Borinder N.H.,Uppsala University |
Poropat S.F.,Australian Age of Dinosaurs Natural History Museum |
Poropat S.F.,Monash University |
Kear B.P.,Uppsala University
Cretaceous Research | Year: 2016
In 1929, the famous Swedish palaeontologist Carl Wiman documented the first unequivocal stegosaurian dinosaur fossils from Asia. His material comprised an isolated dermal spine, together with a dorsal vertebra that was briefly described but never figured. Since then these remains have languished in obscurity, being noted in some stegosaur review articles but often ignored altogether. However, recent auditing of the Museum of Evolution palaeontological collection at Uppsala University in Sweden has led to the rediscovery of Wiman's original specimens, as well as two additional previously unrecognised stegosaurian dorsal vertebrae. All of these bones derive from the Lower Cretaceous (Berriasian–Valanginian) Mengyin Formation of Shandong Province in eastern China, and are morphologically compatible with the stratigraphically proximal stegosaurian taxon Wuerhosaurus from the Valanginian–Albian Tugulu Group in the Xinjiang Uyghur Autonomous Region of Western China. Wiman's seminal stegosaurian fossils thus expand current palaeobiogeographical distributions, and contribute to the otherwise enigmatic record of Early Cretaceous stegosaurian occurrences globally. © 2016 Elsevier Ltd
Poropat S.F.,Uppsala University |
Mannion P.D.,Imperial College London |
Upchurch P.,University College London |
Hocknull S.A.,Geosciences Queensland Museum |
And 2 more authors.
Papers in Palaeontology | Year: 2015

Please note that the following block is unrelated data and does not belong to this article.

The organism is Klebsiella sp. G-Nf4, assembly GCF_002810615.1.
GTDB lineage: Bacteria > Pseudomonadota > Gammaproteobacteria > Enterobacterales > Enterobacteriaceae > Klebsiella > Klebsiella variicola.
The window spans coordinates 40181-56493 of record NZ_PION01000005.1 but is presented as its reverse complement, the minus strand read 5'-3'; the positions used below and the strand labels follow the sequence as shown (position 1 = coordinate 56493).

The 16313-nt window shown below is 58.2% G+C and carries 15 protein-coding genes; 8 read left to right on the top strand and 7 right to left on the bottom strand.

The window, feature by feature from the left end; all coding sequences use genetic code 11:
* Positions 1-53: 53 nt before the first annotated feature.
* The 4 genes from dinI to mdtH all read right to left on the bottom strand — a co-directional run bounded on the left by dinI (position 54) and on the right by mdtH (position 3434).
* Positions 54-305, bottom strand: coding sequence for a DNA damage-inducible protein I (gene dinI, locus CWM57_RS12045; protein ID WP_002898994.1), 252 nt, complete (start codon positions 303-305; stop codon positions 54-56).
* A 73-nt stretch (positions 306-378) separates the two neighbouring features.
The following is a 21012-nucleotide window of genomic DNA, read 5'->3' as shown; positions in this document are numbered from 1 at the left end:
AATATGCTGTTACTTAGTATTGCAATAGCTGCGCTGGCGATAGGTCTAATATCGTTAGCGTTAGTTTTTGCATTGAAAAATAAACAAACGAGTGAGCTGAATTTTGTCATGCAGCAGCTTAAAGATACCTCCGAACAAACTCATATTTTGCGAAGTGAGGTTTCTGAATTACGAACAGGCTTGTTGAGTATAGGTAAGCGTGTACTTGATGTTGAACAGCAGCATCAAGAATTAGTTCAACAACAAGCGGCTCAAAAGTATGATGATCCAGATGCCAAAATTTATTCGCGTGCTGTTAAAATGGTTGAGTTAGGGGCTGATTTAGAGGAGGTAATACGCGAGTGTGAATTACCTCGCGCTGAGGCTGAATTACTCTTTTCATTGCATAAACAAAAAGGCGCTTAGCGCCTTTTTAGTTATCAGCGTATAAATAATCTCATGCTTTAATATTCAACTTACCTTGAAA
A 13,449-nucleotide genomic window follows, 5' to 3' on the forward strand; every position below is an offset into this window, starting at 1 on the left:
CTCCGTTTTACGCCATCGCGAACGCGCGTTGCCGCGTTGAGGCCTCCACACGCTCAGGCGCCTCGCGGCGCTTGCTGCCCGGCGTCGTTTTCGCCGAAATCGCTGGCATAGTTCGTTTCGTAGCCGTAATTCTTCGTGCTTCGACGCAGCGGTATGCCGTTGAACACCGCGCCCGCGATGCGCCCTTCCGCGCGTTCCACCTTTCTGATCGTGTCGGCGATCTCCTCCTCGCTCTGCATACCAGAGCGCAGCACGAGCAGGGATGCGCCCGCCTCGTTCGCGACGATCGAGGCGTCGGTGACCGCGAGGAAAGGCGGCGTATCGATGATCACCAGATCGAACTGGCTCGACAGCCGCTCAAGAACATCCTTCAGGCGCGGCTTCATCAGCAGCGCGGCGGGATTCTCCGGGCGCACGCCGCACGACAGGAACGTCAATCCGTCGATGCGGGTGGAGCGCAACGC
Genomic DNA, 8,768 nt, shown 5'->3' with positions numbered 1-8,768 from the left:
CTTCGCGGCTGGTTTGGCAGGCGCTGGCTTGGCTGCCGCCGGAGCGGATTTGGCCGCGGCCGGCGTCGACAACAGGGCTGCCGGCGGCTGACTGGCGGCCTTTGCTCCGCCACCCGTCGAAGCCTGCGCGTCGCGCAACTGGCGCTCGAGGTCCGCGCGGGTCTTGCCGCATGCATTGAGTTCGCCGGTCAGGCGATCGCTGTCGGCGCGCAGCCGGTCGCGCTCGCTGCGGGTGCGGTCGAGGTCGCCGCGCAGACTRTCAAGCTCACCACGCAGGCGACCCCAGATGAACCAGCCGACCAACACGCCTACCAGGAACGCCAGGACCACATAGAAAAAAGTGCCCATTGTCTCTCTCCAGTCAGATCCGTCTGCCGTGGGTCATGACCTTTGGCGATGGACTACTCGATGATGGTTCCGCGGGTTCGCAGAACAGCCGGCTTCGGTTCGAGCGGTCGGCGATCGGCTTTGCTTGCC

Wintonotitan wattsi, a Cretaceous titanosauriform sauropod from central Queensland, Australia, is redescribed following a full revision of its osteology. The holotype specimen, a partial postcranial skeleton derived from the lower Upper Cretaceous Winton Formation, comprises axial and appendicular elements. Wintonotitan has been commonly resolved as a non-titanosaurian somphospondylan titanosauriform since its description, in contrast to its more derived contemporary Diamantinasaurus matildae. We provide a detailed redescription, taking this opportunity to correct four misinterpretations made in the original description of Wintonotitan that impact on our understanding of this taxon: the right ulna was originally described as the left and vice versa; the left metacarpus was incorrectly described as being from the right side; metacarpal IV was described as metacarpal V and vice versa; and the ilium was incorrectly oriented. The reassessment of the metacarpus is particularly important, since it shows that a proximal fossa is present on metacarpals I, II and III, which might have been occupied by either the strongly convex distal end of the radius or a (possibly unossified) carpal element. We provide a review of titanosauriform metacarpal morphology to support our reassessments. Our revision of the osteology of Wintonotitan results in the identification of several previously unrecognized autapomorphies, augmenting and revising its original diagnosis. We provide additional support for the previous referral of four caudal vertebrae from south-east of Winton, Queensland, to W. wattsi. Furthermore, we demonstrate that a tentative report of titanosaur osteoderms from the Winton Formation was based on misidentification of dorsal vertebral neural spines pertaining to the holotype of W. wattsi. Consequently, titanosaur osteoderms are currently unknown from Australia. Following our revision and reinterpretation of a number of elements, we re-examine the phylogenetic placement of Wintonotitan, supporting its position as a non-titanosaurian somphospondylan titanosauriform, with no close relationship with the contemporaneous lithostrotian titanosaur Diamantinasaurus. © The Palaeontological Association.